Looking at the map, the camp site was not far.  The wind begins to pick up as we drive to the lake campground.  Determined to have a fire, after realizing we forgot fire wood, we found dead sage brush to burn.  After frying my little can of salmon with lime beer it was eminent that canned salmon was a must for every camping trip from now on.  With the thunder creeping closer it made it impossible to sleep.  Sleep did come but only minutes before the alarm clock went off.

    We arrived at the opal mine at 7am, they gave us instruction on what to do where to dig and what to listen for; keep in mind I have never done this before.

    We started up the hill in a precession of about 20 or so cars nearing what looked like the top of the world, they tell us to keep going up and find a place to park.  As we unload we ask the safety guide where to dig he smiles, and says “dig where you see ash, ok”!  As we scout we feel out of place, everyone had grabbed a side of the mountain and was pounding away.

    I slowly walk up to the wall of clay and ash towering over me I look down, and found a piece of petrified wood, I started digging right there.  Our first big strike to the clay sounds like shattered glass, the sound we’ve been listening for.  We found our first opal, not fire but clear and as big as my fist, I was in aww I put it in water and kept digging.

    Branches of petrified wood covered in opal, a nickel size piece of yellow fire opal, a little petrified pine cone, red and green opal, were our finds so far.  Hot and dusty we dug all day, and out of nowhere it stated to rain.  Everyone rushed to the cars; I pushed my back into the side of the hill, pulled my hat down, and waited it out.  In 10 minutes the rain was gone.

    We started digging lower in an ash pocket, and the greatest sound of cracking glass echoed in our ears, as we uncover what we hit; the colors of the rainbow shown bright from the opal we struck.  We slowly uncovered the opal, and it kept getting bigger and bigger.  The guide we had talked to most of the day saw us and knelt down to help dig; he was just as excited as we were when the 9in x 2-1/2in around opal emerged from the ash and clay.  In a rush to keep it wet I put the opal in the bucket of water. You have to keep opals in water till there cured in mineral oil or they will crack because there made of 30% water.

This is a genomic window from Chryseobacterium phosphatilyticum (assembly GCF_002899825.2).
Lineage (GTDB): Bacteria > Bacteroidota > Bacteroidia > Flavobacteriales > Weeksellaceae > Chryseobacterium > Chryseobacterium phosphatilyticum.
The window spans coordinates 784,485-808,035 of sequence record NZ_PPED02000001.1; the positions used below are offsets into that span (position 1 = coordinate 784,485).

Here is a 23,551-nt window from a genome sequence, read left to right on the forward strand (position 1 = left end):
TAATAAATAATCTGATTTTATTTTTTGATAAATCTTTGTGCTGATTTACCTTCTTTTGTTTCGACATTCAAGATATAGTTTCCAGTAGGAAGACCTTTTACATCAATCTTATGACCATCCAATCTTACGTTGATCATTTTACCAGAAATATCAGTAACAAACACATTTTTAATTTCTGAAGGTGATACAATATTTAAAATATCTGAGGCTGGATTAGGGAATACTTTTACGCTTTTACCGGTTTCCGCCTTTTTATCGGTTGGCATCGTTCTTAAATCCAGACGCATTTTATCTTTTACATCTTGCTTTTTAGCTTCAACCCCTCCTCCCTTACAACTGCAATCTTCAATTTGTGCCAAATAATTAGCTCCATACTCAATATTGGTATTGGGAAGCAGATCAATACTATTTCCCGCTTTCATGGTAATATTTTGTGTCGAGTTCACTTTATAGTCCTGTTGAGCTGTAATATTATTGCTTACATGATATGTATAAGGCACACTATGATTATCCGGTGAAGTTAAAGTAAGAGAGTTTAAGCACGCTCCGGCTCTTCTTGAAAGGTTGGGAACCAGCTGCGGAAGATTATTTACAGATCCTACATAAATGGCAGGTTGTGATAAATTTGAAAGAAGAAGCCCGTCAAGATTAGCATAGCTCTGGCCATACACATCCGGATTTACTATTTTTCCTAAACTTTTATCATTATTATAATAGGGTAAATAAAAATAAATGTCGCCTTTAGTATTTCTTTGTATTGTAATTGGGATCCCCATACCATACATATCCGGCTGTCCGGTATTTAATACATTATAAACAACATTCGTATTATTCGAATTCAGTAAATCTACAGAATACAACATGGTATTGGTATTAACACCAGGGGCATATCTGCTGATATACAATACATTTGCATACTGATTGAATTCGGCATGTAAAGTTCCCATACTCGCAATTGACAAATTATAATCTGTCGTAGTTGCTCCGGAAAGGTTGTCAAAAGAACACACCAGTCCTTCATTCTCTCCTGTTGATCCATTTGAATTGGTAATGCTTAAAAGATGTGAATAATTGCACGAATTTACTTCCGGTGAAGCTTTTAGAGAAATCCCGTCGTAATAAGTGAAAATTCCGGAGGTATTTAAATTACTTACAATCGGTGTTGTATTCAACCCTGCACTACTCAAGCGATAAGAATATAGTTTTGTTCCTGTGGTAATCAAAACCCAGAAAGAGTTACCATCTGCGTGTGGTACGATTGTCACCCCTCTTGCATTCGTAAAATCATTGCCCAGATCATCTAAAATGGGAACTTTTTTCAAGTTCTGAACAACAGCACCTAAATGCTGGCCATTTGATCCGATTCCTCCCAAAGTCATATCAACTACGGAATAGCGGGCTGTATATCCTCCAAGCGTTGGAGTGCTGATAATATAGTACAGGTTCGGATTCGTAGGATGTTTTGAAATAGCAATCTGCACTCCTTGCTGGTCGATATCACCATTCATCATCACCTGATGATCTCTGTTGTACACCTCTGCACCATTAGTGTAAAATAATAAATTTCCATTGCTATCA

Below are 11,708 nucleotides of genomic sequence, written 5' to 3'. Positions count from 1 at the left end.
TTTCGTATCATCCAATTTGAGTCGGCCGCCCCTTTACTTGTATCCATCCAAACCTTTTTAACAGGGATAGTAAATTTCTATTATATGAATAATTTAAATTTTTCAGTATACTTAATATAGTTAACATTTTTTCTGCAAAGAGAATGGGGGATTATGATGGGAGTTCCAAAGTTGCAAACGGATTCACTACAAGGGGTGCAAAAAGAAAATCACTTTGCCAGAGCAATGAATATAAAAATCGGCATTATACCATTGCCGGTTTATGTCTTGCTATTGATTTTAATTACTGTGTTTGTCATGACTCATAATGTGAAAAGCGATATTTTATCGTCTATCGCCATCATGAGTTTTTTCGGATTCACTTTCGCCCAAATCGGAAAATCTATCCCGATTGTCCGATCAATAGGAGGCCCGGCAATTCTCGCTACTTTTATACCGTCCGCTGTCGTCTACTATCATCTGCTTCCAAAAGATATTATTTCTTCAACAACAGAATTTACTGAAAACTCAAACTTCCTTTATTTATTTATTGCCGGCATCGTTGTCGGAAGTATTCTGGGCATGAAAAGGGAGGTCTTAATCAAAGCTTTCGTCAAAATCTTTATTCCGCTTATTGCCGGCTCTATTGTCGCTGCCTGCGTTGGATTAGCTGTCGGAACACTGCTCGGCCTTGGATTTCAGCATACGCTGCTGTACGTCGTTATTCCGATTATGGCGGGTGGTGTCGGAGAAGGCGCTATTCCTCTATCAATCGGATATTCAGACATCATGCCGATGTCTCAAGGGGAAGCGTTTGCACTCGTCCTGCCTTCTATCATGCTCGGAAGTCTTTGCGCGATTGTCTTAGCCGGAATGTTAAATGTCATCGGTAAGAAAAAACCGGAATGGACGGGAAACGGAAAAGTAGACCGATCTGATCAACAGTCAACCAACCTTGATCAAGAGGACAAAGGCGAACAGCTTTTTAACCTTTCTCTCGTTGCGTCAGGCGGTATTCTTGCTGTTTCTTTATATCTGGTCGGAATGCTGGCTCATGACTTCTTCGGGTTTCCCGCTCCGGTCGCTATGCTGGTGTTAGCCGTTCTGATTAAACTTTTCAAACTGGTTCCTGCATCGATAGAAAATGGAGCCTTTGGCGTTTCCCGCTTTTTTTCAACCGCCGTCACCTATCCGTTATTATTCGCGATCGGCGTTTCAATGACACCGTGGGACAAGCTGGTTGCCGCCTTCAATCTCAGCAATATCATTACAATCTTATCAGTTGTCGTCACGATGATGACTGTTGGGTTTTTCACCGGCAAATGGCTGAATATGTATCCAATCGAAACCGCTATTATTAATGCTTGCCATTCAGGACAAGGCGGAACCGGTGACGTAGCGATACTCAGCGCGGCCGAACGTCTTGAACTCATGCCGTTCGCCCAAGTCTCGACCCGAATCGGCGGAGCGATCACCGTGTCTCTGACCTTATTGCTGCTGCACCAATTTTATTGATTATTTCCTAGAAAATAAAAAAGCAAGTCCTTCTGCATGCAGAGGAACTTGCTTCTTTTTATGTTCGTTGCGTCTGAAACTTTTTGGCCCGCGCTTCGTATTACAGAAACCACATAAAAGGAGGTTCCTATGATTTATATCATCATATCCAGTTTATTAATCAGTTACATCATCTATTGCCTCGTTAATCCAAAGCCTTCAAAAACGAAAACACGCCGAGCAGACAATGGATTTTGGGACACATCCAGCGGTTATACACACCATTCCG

4pm came to fast and we were the last ones on the hill soaking up all it had to offer.  When we arrived back at the cabin and the whole crowed gathered around us and our finds.  We had found the most and biggest finds of the day, the owner came out and told us we did a great job and we had some really nice pieces to take home, another told us we had paid for our trip twice over, and the last person was looking through our opals and said wow look u found a little black fire opal, our eyes lit up in shock; in the rush of finding the big one we had also uncovered a smaller opal right beside it, I didn’t think much of it at the time, and put it in the bucket of water.  It goes to show you small dreams can come true.

    We were told of some hot-springs down in the valley that u could camp at, and direction went like this; go down the hill past the rock pile, and BLM sign, turn left past the two post wind mill at the base of the third hill. Yeah we were lost; but we eventually found them.  The rest of the weekend we just hung out. Socked in the hot-spring and climbed the 800ft cliffs.

    Talking with our guide at the mine, we found out there was a quicker way home; we checked it out on the map and yeah 153 miles shorter.  Wow!